Action RPG meets MMO Breach is currently finding its feet in early access. It’s the sort of thing that will definitely be someone’s favourite game, if only they a) realise it exists and b) can figure out what it is. Currently the main barrier to this seems to be that it’s wrestling with ongoing performance issues; Matt really enjoyed playing its asymmetrical PvP as the Veil Demon, but found the game itself to be a “laggy mess”, and it’s squatting as a ‘Mixed’ on Steam, where most of the negative reviews are for crashes and framerates. The devs plan at least one major update a month while in early access, the first of which is coming soon. Hopefully it will fix the worst of these issues. But I digress.
Breach is having a difficult time right now, but when you look at the road to development, it’s sort of never had an easy one. Director Gabe Amatangelo has been trying to make it, or a version of it, for the better part of a decade, and mostly from inside EA. I spoke to him and Dallas Dickinson, the CEO of their new indie studio QC Games, at PAX South. It is unconfirmed if all of QC Games have names like detectives on American cop shows.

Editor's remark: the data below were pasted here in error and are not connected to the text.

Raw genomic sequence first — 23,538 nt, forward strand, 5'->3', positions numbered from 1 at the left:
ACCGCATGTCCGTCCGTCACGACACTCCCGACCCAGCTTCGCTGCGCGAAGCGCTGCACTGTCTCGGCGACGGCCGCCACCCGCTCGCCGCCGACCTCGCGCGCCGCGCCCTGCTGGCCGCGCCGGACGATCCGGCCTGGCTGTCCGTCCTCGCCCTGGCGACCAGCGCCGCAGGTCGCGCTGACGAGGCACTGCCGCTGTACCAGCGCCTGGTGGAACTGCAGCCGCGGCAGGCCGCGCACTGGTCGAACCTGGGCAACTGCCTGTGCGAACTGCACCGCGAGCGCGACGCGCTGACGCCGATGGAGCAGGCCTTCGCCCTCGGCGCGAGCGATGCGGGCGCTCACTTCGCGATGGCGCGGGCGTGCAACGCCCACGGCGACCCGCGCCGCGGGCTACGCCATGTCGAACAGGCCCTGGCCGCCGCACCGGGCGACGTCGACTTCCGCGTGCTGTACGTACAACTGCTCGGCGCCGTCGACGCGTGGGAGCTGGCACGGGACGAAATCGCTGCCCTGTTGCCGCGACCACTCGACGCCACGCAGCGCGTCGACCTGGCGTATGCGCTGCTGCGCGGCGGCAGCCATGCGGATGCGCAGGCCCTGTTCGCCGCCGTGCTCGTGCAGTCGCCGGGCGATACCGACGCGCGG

Breach pulls ideas from so many places that it defies categorisation. It’s free-to-play, always online, and has “horizontal” progress via items and player experience, rather than levelling, so you can pick it up and put it down. The main thrust of the game is that four player-controlled hero characters, of customisable class, are up against one player-controlled Veil Demon, who can posses creatures, summon them, and drop traps to halt the heroes’ progress.
Amatangelo’s first attempt to make something a bit Breach-like was while he was at Mythic Entertainment. The way he tells it, this was when he became convinced that more action orientated combat, the kind that you see in Devil May Cry and Zelda, was going to be the future of RPG combat. “We had a small team, and we got sort of this arena combat thing going on,” he said, explaining that this was years ago, before the release of League of Legends in 2009.